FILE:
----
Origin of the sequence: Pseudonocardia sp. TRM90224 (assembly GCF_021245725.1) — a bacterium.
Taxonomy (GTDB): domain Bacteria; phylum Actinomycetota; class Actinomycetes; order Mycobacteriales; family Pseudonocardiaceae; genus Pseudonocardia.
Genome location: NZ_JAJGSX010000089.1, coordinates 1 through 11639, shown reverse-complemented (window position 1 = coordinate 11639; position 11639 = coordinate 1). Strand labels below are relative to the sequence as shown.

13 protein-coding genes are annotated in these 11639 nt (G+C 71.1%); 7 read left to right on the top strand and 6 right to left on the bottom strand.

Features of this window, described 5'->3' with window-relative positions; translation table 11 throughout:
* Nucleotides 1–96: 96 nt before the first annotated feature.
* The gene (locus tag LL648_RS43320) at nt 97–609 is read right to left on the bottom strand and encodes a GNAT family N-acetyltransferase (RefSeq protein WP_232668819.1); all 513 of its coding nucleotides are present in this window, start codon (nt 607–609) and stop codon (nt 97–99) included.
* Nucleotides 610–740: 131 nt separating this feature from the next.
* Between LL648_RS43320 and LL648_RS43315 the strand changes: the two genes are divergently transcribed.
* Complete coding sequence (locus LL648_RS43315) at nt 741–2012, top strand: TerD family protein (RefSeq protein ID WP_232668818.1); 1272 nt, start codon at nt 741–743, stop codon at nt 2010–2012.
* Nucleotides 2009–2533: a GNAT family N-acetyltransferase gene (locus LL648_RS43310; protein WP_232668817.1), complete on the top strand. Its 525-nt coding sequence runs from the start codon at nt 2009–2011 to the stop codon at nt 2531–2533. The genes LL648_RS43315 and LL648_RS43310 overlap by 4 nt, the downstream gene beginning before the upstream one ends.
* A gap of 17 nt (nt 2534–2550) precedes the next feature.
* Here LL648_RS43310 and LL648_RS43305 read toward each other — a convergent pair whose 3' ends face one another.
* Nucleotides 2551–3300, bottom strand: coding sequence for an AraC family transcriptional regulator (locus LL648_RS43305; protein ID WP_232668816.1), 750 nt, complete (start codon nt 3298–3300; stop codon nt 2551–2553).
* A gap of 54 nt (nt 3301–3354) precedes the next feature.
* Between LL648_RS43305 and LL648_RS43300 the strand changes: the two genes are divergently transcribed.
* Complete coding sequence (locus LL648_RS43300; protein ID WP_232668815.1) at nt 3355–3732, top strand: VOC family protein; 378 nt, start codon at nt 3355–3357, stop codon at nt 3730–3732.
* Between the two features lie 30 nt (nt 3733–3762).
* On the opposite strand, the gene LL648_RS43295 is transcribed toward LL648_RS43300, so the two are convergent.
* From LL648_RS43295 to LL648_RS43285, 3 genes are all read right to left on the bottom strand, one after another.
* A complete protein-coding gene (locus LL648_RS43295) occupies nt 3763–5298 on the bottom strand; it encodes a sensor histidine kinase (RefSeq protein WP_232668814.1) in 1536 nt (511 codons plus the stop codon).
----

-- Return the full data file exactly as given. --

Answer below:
Origin of the sequence: Pseudonocardia sp. TRM90224 (assembly GCF_021245725.1) — a bacterium.
Taxonomy (GTDB): domain Bacteria; phylum Actinomycetota; class Actinomycetes; order Mycobacteriales; family Pseudonocardiaceae; genus Pseudonocardia.
Genome location: NZ_JAJGSX010000089.1, coordinates 1 through 11639, shown reverse-complemented (window position 1 = coordinate 11639; position 11639 = coordinate 1). Strand labels below are relative to the sequence as shown.

13 protein-coding genes are annotated in these 11639 nt (G+C 71.1%); 7 read left to right on the top strand and 6 right to left on the bottom strand.

Features of this window, described 5'->3' with window-relative positions; translation table 11 throughout:
* Nucleotides 1–96: 96 nt before the first annotated feature.
* The gene (locus tag LL648_RS43320) at nt 97–609 is read right to left on the bottom strand and encodes a GNAT family N-acetyltransferase (RefSeq protein WP_232668819.1); all 513 of its coding nucleotides are present in this window, start codon (nt 607–609) and stop codon (nt 97–99) included.
* Nucleotides 610–740: 131 nt separating this feature from the next.
* Between LL648_RS43320 and LL648_RS43315 the strand changes: the two genes are divergently transcribed.
* Complete coding sequence (locus LL648_RS43315) at nt 741–2012, top strand: TerD family protein (RefSeq protein ID WP_232668818.1); 1272 nt, start codon at nt 741–743, stop codon at nt 2010–2012.
* Nucleotides 2009–2533: a GNAT family N-acetyltransferase gene (locus LL648_RS43310; protein WP_232668817.1), complete on the top strand. Its 525-nt coding sequence runs from the start codon at nt 2009–2011 to the stop codon at nt 2531–2533. The genes LL648_RS43315 and LL648_RS43310 overlap by 4 nt, the downstream gene beginning before the upstream one ends.
* A gap of 17 nt (nt 2534–2550) precedes the next feature.
* Here LL648_RS43310 and LL648_RS43305 read toward each other — a convergent pair whose 3' ends face one another.
* Nucleotides 2551–3300, bottom strand: coding sequence for an AraC family transcriptional regulator (locus LL648_RS43305; protein ID WP_232668816.1), 750 nt, complete (start codon nt 3298–3300; stop codon nt 2551–2553).
* A gap of 54 nt (nt 3301–3354) precedes the next feature.
* Between LL648_RS43305 and LL648_RS43300 the strand changes: the two genes are divergently transcribed.
* Complete coding sequence (locus LL648_RS43300; protein ID WP_232668815.1) at nt 3355–3732, top strand: VOC family protein; 378 nt, start codon at nt 3355–3357, stop codon at nt 3730–3732.
* Between the two features lie 30 nt (nt 3733–3762).
* On the opposite strand, the gene LL648_RS43295 is transcribed toward LL648_RS43300, so the two are convergent.
* From LL648_RS43295 to LL648_RS43285, 3 genes are all read right to left on the bottom strand, one after another.
* A complete protein-coding gene (locus LL648_RS43295) occupies nt 3763–5298 on the bottom strand; it encodes a sensor histidine kinase (RefSeq protein WP_232668814.1) in 1536 nt (511 codons plus the stop codon).